// Databricks notebook source exported at Sun, 19 Jun 2016 08:36:55 UTC
Scalable Data Science
prepared by Raazesh Sainudiin and Sivanand Sivaram
The html source url of this databricks notebook and its recorded Uji :
Some very useful resources we will weave around for Statistical Learning, Data Mining, Machine Learning:
 January 2014, Stanford University professors Trevor Hastie and Rob Tibshirani (authors of the legendary Elements of Statistical Learning textbook) taught an online course based on their newest textbook, An Introduction to Statistical Learning with Applications in R (ISLR).
 http://www.rbloggers.com/indepthintroductiontomachinelearningin15hoursofexpertvideos/
 free PDF of the ISLR book: http://wwwbcf.usc.edu/~gareth/ISL/
 A more theoretically sound book with interesting aplications is Elements of Statistical Learning by the Stanford Gang of 3 (Hastie, Tibshirani and Friedman):
 free PDF of the 10th printing: http://statweb.stanford.edu/~tibs/ElemStatLearn/printings/ESLII_print10.pdf
 Solutions: http://waxworksmath.com/Authors/G_M/Hastie/WriteUp/weatherwax_epstein_hastie_solutions_manual.pdf
 2015, UCLA Ass. Professor Ameet Talwalkar (from Spark team) in BerkeleyX: CS190.1x Scalable Machine Learning in edX Archive from 2015
 Those at UC, Ilam may want to take the following honours courses:
 Machine Learning from Computer Science Department for a broader vew of ML (logic, search, probabilistic/statistical learning) and/or
 Data Mining from School of Mathematics and Statistics for applied statistical learning methods
 My preferred book for statistical learning is by Kevin P. Murphy, Machine Learning: A Probabilistic Perspective.
Note: This is an applied course in data science and we will quickly move to doing things with data. You have to do work to get a deeper mathematical understanding or take other courses. We will focus on intution here and the distributed ML Pipeline in action.
I may consider teaching a theoretical course in statistical learning if there is enough interest for those with background in:
 Real Analysis,
 Geometry,
 Combinatorics and
 Probability, in the future.
Such a course could be an expanded version of the following notes built on the classic works of Luc Devroye and the L1School of Statistical Learning:
 Short course on Nonparametric Density Estimation at Centre for Mathematics and its Applications, Ecole Polytechnique, Palaiseau, France
Machine Learning Introduction
ML Intro highlevel by Ameet Talwalkar in BerkeleyX: CS190.1x Scalable Machine Learning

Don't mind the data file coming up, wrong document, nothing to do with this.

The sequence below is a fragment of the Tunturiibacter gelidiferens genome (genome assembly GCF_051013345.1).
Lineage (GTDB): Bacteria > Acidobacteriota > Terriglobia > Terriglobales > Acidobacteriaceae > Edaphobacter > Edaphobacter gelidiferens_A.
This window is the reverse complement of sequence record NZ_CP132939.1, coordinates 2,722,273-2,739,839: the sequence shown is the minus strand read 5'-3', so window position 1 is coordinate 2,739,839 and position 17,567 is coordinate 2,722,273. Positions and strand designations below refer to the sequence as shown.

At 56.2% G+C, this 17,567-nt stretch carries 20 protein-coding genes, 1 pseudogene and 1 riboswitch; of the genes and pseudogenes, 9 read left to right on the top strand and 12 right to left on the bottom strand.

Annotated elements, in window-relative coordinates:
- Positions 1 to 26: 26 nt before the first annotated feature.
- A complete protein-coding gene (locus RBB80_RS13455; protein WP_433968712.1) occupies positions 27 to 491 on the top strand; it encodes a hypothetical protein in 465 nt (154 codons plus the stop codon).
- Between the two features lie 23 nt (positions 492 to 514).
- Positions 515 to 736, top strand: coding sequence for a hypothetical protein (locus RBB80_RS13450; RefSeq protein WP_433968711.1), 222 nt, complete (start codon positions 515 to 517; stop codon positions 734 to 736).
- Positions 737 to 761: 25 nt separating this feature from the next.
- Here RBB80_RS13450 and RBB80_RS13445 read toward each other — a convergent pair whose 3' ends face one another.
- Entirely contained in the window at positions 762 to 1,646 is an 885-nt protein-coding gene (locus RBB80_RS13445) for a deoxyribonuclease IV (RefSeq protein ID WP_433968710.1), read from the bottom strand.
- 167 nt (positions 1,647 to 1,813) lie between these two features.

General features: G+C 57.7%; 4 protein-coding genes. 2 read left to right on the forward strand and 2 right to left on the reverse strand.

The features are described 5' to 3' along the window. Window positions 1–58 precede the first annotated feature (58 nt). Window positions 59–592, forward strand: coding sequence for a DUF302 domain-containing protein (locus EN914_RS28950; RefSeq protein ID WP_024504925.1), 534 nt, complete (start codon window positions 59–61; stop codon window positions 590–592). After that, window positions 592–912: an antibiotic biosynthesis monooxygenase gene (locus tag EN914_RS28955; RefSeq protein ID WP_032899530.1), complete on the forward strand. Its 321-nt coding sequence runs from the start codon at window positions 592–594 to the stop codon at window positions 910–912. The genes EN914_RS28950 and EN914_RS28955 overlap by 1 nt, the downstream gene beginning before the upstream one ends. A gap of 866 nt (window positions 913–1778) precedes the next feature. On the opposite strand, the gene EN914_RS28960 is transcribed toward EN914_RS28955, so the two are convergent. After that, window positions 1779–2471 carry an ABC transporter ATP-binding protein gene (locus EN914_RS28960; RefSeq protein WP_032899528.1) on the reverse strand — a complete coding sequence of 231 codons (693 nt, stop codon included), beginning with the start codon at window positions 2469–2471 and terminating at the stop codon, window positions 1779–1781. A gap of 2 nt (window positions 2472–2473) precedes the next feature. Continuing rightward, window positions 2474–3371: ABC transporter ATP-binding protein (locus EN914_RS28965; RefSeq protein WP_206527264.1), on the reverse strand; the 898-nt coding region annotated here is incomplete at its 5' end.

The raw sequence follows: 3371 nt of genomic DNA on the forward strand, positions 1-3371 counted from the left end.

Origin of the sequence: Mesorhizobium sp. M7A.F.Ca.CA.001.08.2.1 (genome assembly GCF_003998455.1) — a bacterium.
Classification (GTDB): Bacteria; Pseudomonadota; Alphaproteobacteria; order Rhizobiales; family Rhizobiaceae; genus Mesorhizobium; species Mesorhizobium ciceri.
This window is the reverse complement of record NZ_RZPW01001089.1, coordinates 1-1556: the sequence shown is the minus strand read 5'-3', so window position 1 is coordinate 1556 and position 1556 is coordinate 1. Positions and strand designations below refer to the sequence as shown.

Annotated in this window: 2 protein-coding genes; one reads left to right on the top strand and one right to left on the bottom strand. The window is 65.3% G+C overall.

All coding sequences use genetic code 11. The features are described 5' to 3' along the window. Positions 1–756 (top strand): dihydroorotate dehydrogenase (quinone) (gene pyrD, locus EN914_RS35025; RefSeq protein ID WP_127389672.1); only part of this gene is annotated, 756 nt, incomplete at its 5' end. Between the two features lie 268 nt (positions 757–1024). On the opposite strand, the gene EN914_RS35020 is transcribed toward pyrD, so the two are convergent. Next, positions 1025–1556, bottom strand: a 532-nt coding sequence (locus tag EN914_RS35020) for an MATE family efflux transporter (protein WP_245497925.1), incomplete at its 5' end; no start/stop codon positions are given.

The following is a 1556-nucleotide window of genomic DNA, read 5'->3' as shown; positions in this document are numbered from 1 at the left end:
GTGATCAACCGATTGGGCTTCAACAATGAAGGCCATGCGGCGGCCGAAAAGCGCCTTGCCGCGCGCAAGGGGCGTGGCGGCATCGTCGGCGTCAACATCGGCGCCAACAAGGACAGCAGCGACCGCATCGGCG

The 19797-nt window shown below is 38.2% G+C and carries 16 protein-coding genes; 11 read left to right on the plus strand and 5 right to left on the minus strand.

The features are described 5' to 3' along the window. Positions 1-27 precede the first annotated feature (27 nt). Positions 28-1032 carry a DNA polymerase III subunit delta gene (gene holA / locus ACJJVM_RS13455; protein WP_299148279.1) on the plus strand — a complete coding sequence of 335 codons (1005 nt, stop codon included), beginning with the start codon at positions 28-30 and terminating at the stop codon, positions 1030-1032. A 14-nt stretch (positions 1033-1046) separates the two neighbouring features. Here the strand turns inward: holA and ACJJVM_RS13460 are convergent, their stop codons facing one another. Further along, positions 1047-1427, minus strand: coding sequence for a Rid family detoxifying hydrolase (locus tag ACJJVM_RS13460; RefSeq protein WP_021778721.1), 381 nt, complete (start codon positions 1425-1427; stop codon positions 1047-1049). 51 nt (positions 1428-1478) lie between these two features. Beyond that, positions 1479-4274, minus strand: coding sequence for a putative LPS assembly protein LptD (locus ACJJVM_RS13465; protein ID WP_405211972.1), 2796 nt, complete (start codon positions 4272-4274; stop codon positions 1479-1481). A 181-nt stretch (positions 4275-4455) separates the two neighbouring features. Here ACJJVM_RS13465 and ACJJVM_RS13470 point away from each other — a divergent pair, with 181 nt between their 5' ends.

(watch now 4:14):
Ameet’s Summary of Machine Learning at a High Level
 rough definition of machine learning.
 constructing and studying methods that learn from and make predictions on data.
 This broad area involves tools and ideas from various domains, including:
 computer science,
 probability and statistics,
 optimization, and
 linear algebra.
 Common examples of ML, include:
 face recognition,
 link prediction,
 text or document classification, eg.::
 spam detection,
 protein structure prediction
 teaching computers to play games (go!)
Some common terminology
using example of spam detection as a running example.
 the data points we learn from are call observations:
 they are items or entities used for::
 learning or
 evaluation.
 they are items or entities used for::
 in the context of spam detection,
 emails are our observations.
 Features are attributes used to represent an observation.
 Features are typically numeric,
 and in spam detection, they can be:
 the length,
 the date, or
 the presence or absence of keywords in emails.
 Labels are values or categories assigned to observations.
 and in spam detection, they can be:
 an email being defined as spam or not spam.

Training and test data sets are the observations that we use to train and evaluate a learning algorithm. …
 PopQuiz
 What is the difference between supervised and unsupervised learning?
For a Stats@Stanford HastieTibshirani Perspective on Supervised and Unsupervised Learning:
(watch later 12:12):
Typical Supervised Learning Pipeline by Ameet Talwalkar in BerkeleyX: CS190.1x Scalable Machine Learning
(watch now 2:07):
Take your own notes if you want ….
Sample Classification Pipeline (Spam Filter) by Ameet Talwalkar in BerkeleyX: CS190.1x Scalable Machine Learning
(watch later 7:48):